* Let Us Fluff Your Pillow Award for Soft & Cuddly Interviews

“What of the attacks has busted through to you? What makes you angriest at John McCain, the Republicans? What’s being said about your husband that you want to shout from the mountaintops isn’t true?” (NBC’s Brian Williams to Michele Obama in a taped interview shown on the Aug. 27 Nightly News)

* The Irrelevant Rev. Wright Award

“He was assassinated by sound bites . . . His whole career was being summed up in sound bites that added up to no more than 20 seconds, endlessly played through the media grinder of our national press. He was angry about that . . . he was like a man who goes out and picks up the morning newspaper and gets hit by a cyclone!” ( PBS’s Bill Moyers talking about the Rev. Jeremiah Wright on Comedy Central’s The Daily Show on May 13.

* The ‘Pay up, You Patriots’ Award

“It’s early April, which means these are the few days of the year when Americans of almost any political stripe unite in a perennial ritual: complaining about taxes. Count me out. I’m happy to pay my fair share to the government. It’s part of my patriotic duty – and it’s a heckuva bargain . . . There seems to be an inconsistency about people who insist on wearing flag pins in their lapels, but who grumble about paying taxes . . . Genuine patriots don’t complain about their patriotic obligations . . . Pay up and be grateful.” ( Former ABC and CNN reporter Walter Rodgers writing in the Christian Science Monitor, April 2)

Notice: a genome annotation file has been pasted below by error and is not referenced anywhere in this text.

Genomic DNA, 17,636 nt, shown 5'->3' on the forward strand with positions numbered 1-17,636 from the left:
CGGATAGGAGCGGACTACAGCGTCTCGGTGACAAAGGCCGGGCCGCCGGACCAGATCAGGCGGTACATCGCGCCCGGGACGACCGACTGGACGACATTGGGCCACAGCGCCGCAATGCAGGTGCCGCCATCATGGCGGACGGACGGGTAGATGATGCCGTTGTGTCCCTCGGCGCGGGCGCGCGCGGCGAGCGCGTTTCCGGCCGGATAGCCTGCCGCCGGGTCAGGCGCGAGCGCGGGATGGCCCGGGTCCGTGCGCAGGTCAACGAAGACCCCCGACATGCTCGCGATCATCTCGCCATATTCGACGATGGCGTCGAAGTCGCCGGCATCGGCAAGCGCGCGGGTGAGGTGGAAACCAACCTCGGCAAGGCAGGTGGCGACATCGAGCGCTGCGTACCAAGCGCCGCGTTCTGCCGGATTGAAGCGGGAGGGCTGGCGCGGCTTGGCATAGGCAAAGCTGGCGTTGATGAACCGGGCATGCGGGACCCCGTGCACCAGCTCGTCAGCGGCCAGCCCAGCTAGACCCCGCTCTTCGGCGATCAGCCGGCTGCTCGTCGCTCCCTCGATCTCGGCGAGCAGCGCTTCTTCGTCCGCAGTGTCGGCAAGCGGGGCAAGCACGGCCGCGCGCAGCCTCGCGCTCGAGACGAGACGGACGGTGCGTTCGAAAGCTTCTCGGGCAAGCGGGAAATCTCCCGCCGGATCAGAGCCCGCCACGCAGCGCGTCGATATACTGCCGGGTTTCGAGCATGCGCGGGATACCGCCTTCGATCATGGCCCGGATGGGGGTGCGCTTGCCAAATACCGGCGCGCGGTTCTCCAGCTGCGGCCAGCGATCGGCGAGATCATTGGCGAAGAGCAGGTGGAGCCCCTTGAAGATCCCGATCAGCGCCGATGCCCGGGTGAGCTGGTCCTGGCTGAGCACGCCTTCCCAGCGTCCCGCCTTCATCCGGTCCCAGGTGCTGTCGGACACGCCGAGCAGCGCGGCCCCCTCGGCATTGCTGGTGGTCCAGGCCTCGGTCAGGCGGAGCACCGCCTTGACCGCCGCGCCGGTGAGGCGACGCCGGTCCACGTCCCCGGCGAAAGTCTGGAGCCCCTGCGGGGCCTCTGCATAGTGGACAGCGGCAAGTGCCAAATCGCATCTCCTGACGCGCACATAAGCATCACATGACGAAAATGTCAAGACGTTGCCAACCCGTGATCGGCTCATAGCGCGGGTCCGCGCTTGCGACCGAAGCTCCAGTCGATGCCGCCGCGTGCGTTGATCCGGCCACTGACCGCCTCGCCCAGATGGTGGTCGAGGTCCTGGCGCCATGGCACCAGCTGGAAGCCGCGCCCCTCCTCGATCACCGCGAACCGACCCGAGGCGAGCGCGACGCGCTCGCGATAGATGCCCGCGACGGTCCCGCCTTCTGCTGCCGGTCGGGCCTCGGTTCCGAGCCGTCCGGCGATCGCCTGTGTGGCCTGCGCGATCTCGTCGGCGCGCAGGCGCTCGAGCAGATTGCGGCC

* Politics of Meaninglessness Award for the Silliest Analysis

“Media bias largely unseen in U.S. presidential race” ( Headline over Nov. 6 Reuters dispatch claiming no liberal tilt in favor of Barack Obama)

If your stomach is strong enough to handle the complete awards list, you can get it online at www.MRC.org.

Mike Rosen’s radio show airs weekdays from 9 a.m. to noon on 850 KOA. He can be reached by e-mail at mikerosen@850koa.com.

Milton Friedman and William F. Buckley, Jr.

March 31, 2008

I have been struggling to come up with what both of these men meant to me, and what their passing means for America. The following is by Mike Rosen, follow the link for the full story;